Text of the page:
Project SSR Part Six: Heading North for some R&R&R

Since the last installment in this series I suffered a bit of a setback with a knee injury, Race Report 5. After Nationals I finally got in to see my orthopedic, the fabulous Doctor Palumbo. After explaining what’s been going on with it, he took a look at it and immediately noticed that one of my calf muscles’ had atrophied. By one centimeter, which is a lot when you’ve got skinny legs like mine. Then he jams a finger into the back of my knee, “does it hurt there?” Uh, yeah! So, he figures that I tore where one of my calf muscles attaches to the back of the knee, probably while trying to sprint to a finish on a singlespeed, so I guess the pedal boat is off the hook.

It seems to be healing well, just doing some physical therapy with the crew at Orthopedic Associates in Allentown, and no racing for now. Oddly, riding the singlespeed seems to be easier on it then any of my other bikes. So I’ve been taking the opportunity to just get out and do some fun, lower intensity rides. The ironic thing about racing is that it means I don’t usually get to enjoy riding the trails around my home, in Jim Thorpe PA, much in the summer, in the last 2 months I’ve really enjoyed getting back to them.

Since both my wife and I race, her at the international level, we don’t get a chance to take many non-racing vacations. She is still training full time, but I was free, so what the hell, vacation time! I kicked around a few ideas, road touring in Northern PA, motorcycle touring in the Adirondacks, Kingdom Trails. In the end I decided to do some of each of the outdoors stuff I like. I loaded up the biodiesel wagon with a road bike, mountain bike, flat water kayak, backpacking gear, camping gear, mosquito spray, a couple boxes of food and a cooler. The loose plan was to head up to the Adirondacks, from the southwest corner, and make my way roughly towards Kingdom Trails in Vermont. I had some NY MTB maps, a GPS, and no reservations.


I headed out early on a Saturday morning, kissing my wife and dogs goodbye, ok the dogs just got a pat on the head, and warning of a lack of cell phone coverage. If she didn’t hear from me I was more likely still alive then not. I drove up through Northern PA and into New York State via some secondary roads. A perfect summer day’s drive through beautiful, hilly, farm country, although it certainly would have been better on a motorcycle. By early afternoon I was in Old Forge NY inside the loose boundaries of the Adirondacks, which covers 6 Million acres, yes 6 million. I stopped in at Adirondack River Outfitters for some extra Primus fuel, maps and trail info. I had gotten some info on mountain bikes trails in Old Forge off of and wanted a local opinion. The owner hooked me up with a map and a disclaimer, yes it was about the worst map I ever saw, and it proved to be worse than useless on the trail, downright misleading. The one off of BikeKinetix was much better. Surprisingly for a park the size of the Adirondacks, there is almost zero legal singletrack, the Old Forge Trails are all snowmobile trails and gravel logging roads. Well, I was happy to just be somewhere new, so I headed down to the trailhead across from a tourist railroad and got ready for some BikePacking. BikePacking seems to be gaining momentum lately and I wanted to give it a try. The idea is to pack light so that it’s more like a regular ride then a fully loaded touring expedition. The extreme version is events like the Great Divide Race and the Colorado Trail Race, self supported epics. I was going for the 1-2 day version, mostly because on the East Coast it’s hard to string together more trail then that. I basically went with my ultra-light backpacking setup, just with a different pack. I strapped my solo tent with an inflatable sleeping pad wrapped around it to the handlebars, and put the rest of my gear in an old Camelback backpack. Clothes, sleeping bag, coffee and cook stuff, food, and water. I admit to slipping a beer in there too, I only wish I had some in cans.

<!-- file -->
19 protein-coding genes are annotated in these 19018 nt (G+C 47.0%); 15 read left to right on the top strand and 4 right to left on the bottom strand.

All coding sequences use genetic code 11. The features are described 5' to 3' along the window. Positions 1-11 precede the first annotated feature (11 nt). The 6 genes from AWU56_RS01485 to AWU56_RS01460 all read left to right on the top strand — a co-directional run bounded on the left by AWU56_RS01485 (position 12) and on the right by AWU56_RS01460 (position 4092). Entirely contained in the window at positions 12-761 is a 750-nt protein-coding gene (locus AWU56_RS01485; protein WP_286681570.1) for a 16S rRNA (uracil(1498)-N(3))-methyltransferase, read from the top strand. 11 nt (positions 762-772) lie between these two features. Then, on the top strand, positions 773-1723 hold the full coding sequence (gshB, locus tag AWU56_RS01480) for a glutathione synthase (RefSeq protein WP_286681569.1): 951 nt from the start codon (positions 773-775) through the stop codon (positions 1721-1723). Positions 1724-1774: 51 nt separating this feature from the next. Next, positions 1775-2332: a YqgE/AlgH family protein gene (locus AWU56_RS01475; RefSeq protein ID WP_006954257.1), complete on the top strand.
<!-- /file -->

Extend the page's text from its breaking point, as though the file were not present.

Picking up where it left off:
The trail started with a steep uphill, and on the singlespeed with the added weight I was questioning my decision. After it leveled off a bit and I got used to the pack it was not so bad, I had done a trial run at home and knew it took a little getting used to. I ended up riding about 4 hours and while the terrain was not too exciting the scenery was great and there was not another person to be seen. Eventually I cut a sidewall of a tire while doing some trailbreaking and decided to make camp rather than fix it then; Stan’s sealant makes quite a mess. In the Adirondacks, like many other public lands, there is a pretty wide open regulation regarding backcountry camping. Pretty much as long as you are 150 feet from a trail or waterway you can camp there. It free, and if you aren’t into having a set schedule, like me, then it’s a really flexible way to travel. I found a small clearing between a trail and a stream and setup camp for the night, making a quick dinner, hanging my food bag away from bears, and getting to bed. In the morning I awoke to the sound of loon’s cries and made a nice cup of coffee and ate some granola. Then I fixed my flat and packed up camp, making sure to leave no trace of where I had slept. Once packed up I got riding through the still dewy trails and enjoyed a morning on my bike in the woods.


Over the next 9 days I ended up following this routine for 5 nights, 2 were spent kayaking, and one backpacking. All were backcountry camping, some in great old WPA/CCC lean-tos.


Old Forge, Santanoni, Stoney Pond, Upper Lake Saranac, Middle Lake Saranac, and Burke Mt./ Kingdom Trails. I really came to enjoy finishing my day with a ride into the woods and making camp for the night, then having a relaxing morning in camp before starting the day with another ride. Next time I’ll cover the Kingdom Trails part of my trip.